Finally, FINALLY, I saw a full film. It was The Phantom Menace, and it was everything I had thought it would be. I’ve never been able to bring myself to hate the prequel trilogy, as they’re what dragged me into this world in the first place. (I also reject the idea that you’re not a “true fan” if you like the prequel trilogy or refuse to criticize it every time it’s mentioned. If I wanted that kind of grating negativity in my life, I’d run for office. This is a fandom, not the news room during election season.)

A New Hope was next. I apparently had a sheltered movie-watching experience, because I remember being told not to repeat the word “damn”. I hadn’t even heard it, thanks to Han Solo’s gruff mumbling, and I was too scared to ask what terrible word I should be avoiding.

Eventually, I saw all the films. I’d read some novelizations, too, and quite a few Jedi Apprentice books. My brother and I listened to The Corellian Trilogy on our mother’s Walkman, if you can believe it. The official Star Wars website had this tool for a while where you could pick from a selection of clip art and phrases and design your own T-shirt. I made one that said “Aggressive Negotiator” and wore it to fencing tournaments, to the glee of my fellow competitors. I bought one of those “Fandom and Philosophy” books and asked myself questions about the rights of droids in society.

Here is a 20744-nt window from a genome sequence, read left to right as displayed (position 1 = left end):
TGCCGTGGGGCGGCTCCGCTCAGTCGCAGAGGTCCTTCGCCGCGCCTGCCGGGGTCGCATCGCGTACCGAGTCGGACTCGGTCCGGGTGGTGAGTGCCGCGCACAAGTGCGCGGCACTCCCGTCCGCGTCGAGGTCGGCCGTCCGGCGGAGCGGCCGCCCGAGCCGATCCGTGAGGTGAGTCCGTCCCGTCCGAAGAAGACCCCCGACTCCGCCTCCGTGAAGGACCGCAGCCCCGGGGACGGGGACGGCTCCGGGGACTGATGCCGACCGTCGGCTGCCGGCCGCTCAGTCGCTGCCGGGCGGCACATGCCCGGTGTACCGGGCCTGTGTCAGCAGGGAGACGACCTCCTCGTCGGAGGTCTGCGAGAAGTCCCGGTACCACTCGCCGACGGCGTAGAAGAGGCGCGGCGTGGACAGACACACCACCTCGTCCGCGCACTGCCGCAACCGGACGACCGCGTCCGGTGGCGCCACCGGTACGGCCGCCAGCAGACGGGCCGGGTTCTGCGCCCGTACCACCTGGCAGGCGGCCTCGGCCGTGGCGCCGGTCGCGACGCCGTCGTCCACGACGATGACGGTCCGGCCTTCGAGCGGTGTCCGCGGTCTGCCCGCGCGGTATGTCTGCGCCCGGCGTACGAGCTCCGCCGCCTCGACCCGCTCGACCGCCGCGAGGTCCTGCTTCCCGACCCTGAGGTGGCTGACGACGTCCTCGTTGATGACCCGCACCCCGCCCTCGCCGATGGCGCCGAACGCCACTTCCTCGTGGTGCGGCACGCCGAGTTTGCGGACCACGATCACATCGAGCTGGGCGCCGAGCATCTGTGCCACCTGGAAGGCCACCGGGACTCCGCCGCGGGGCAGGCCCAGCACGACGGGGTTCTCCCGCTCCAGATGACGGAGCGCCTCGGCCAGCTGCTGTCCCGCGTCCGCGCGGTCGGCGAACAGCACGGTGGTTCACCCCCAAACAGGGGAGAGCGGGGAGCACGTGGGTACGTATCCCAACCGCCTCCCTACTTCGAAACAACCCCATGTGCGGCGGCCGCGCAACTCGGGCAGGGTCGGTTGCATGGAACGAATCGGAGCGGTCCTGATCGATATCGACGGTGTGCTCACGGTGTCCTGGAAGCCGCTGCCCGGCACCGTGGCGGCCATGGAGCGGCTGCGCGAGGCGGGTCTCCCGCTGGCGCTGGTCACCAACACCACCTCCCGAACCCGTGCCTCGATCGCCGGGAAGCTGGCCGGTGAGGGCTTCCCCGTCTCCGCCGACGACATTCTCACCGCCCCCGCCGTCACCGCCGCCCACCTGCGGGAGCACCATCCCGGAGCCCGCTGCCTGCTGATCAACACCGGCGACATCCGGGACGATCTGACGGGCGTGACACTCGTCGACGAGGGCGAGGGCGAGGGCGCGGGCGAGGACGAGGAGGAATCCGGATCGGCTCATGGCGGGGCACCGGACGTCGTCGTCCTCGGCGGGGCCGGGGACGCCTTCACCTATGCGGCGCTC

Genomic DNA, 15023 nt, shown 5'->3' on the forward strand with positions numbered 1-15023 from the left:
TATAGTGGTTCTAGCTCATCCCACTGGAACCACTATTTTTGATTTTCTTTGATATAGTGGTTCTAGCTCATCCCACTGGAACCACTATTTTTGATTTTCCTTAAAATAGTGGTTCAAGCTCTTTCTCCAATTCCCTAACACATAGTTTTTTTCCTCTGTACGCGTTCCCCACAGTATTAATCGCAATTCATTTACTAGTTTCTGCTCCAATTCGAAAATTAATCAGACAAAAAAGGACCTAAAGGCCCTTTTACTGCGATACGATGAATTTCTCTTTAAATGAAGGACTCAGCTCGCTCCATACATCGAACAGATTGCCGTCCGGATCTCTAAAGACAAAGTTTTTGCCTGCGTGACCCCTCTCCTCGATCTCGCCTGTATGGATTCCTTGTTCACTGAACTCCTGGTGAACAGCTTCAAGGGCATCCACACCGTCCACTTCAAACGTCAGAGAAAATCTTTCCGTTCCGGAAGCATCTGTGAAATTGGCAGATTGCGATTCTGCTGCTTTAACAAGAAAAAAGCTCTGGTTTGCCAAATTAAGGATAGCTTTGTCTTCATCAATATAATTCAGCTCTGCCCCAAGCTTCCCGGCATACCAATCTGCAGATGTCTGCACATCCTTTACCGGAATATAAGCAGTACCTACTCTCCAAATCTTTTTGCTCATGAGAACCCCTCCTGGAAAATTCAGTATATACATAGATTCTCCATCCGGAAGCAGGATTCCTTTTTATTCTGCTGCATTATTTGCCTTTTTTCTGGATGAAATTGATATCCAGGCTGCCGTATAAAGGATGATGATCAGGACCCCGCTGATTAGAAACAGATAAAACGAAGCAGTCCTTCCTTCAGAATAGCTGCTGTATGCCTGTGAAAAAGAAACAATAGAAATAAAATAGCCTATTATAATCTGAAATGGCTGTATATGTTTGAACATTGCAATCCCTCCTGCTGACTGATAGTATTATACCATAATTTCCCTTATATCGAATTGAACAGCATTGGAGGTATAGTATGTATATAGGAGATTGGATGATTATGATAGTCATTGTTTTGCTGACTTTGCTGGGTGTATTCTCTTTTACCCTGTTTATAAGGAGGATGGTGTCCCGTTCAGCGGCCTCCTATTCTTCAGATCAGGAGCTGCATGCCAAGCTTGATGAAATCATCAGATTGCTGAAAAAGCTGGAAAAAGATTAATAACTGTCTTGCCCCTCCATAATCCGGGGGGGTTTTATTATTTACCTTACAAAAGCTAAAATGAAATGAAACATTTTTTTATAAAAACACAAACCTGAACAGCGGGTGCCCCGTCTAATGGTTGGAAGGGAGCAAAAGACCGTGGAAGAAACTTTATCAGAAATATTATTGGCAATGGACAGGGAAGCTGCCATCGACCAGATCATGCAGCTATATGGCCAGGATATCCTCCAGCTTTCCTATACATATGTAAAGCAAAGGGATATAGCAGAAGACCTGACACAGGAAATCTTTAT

Why, I wonder, did Star Wars wrap me up in its universe in a way that no story had before? It was the first real sci-fi I was ever exposed to, so perhaps I over-attached to it, like a duckling that latches onto the first motherly-being it spots. It was also the first time I’d seen world building so intense it needed multiple illustrated dictionaries. It lived off the screen and off the page, and there was more than enough room in the universe for a ten-year-old girl to make a home there.

Star Wars was my thing for years, but eventually I moved on and found other fictional universes to obsess over. The galaxy far, far away was always there in the background, though. But I never saw one of the films in theaters.*** Even though I was a fan when Revenge of the Sith was released, I was too young to see it when it was first released.